Our working families simply cannot afford this. The wage increase just is not high enough to combat the rapidly rising cost of living. Many of our residents work multiple jobs just to keep their heads above water, only to find out even that’s not enough. After paying the exorbitant rents and childcare costs of our county, most families barely scrape by. They are at the mercy of unscrupulous landlords eager to find loopholes in rent control policies. Tenants who have lived in their homes for decades find themselves facing eviction, and families find themselves on the streets.
We need to support our working families with proper housing policy. L.A. must do better to protect its tenants. Though it recently enacted a 4 percent rent control policy, this is just not enough to bridge the gap between rising costs and stagnant wage increases. While it does represent an improvement, it certainly doesn’t come close to a lasting fix. Recent studies have found that rising rents in high-cost areas lead to an increase in homelessness, putting already at risk people on the streets. More than half of our homeless population cite “economic hardship” as the cause of their situation, or at least a major factor. Any measures the city has taken so far are Band-Aids. They won’t solve the problems for good.
That’s why I am running for L.A. County supervisor in 2020. We must build more real affordable housing. This is how I’ll do it.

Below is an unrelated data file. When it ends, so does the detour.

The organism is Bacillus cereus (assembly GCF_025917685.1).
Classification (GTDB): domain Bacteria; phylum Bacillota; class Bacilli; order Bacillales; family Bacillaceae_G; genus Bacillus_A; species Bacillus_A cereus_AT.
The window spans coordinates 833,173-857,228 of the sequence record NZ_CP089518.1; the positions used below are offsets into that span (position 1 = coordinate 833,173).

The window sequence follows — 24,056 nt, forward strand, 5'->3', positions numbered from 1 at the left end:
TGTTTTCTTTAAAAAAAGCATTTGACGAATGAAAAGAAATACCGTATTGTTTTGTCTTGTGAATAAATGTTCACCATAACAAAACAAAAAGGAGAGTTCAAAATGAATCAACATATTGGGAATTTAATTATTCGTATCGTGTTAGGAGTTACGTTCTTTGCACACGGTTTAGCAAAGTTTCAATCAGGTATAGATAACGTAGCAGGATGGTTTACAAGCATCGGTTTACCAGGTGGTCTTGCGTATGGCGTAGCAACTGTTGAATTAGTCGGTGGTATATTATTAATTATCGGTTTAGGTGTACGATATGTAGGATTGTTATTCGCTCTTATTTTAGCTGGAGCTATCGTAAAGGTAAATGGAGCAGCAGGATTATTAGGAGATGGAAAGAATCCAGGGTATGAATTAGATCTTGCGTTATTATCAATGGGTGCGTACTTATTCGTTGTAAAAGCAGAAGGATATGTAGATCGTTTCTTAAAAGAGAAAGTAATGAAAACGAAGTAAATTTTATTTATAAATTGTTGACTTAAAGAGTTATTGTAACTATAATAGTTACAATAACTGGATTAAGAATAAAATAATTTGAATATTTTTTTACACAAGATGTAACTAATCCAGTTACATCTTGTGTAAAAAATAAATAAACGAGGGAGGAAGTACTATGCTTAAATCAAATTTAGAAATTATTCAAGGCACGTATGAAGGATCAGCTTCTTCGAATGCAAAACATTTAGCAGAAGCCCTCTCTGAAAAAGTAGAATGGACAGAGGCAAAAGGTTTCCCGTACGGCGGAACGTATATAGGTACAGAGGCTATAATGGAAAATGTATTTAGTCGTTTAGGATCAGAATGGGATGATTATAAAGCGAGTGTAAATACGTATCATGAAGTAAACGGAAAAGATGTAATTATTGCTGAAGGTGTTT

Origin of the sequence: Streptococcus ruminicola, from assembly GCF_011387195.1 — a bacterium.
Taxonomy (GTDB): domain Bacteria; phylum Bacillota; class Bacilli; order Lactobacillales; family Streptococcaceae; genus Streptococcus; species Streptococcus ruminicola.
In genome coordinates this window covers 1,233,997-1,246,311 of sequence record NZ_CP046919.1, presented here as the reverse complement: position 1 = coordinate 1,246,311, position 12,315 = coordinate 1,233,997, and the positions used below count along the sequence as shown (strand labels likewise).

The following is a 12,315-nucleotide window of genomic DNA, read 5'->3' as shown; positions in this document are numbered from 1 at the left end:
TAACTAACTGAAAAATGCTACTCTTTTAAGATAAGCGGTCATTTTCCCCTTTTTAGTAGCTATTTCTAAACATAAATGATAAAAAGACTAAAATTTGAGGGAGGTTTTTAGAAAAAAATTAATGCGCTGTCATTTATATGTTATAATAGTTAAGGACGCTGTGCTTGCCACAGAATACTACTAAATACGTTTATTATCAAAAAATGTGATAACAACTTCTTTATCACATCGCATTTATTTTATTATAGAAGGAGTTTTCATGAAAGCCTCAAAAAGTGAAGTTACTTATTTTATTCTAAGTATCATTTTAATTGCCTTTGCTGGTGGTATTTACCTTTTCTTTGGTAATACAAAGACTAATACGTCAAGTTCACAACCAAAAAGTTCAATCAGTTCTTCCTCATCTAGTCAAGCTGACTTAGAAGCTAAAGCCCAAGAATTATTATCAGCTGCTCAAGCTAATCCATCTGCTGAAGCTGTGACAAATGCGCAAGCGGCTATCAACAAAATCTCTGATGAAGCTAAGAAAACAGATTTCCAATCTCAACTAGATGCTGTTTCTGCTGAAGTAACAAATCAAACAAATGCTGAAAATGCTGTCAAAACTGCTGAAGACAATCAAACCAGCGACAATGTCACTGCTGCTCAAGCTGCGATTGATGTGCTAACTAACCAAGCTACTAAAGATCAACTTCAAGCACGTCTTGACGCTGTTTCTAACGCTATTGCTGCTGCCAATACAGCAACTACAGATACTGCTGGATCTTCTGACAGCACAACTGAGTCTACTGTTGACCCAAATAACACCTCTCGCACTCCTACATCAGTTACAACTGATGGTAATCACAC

(1) We have the resources. We have the money. But they are being woefully mismanaged by our leadership. No politicians are exploring ways to reduce the cost and make it more cost-efficient. My plan for modular home construction will save the city almost half a million dollars per unit, create three times as many units as currently planned, and do so in a fraction of the time.
(2) I want to return transparency to government spending. The budgets for these projects should be public knowledge. We deserve to know how the dollars that impact our community are being spent. The government has the resources to help this problem, but those resources are being held hostage to wealthy outside interests.
(3) I will build real affordable housing that doesn’t come with an expiration date. One huge aspect of our housing crisis is that affordable units are only legally required to remain affordable for a limited time. When this time is up, landlords can, and very often do, increase rents arbitrarily, essentially evicting the working-class tenants no longer able to afford their homes. They are forced onto the streets. This becomes the driving force of gentrification in our community.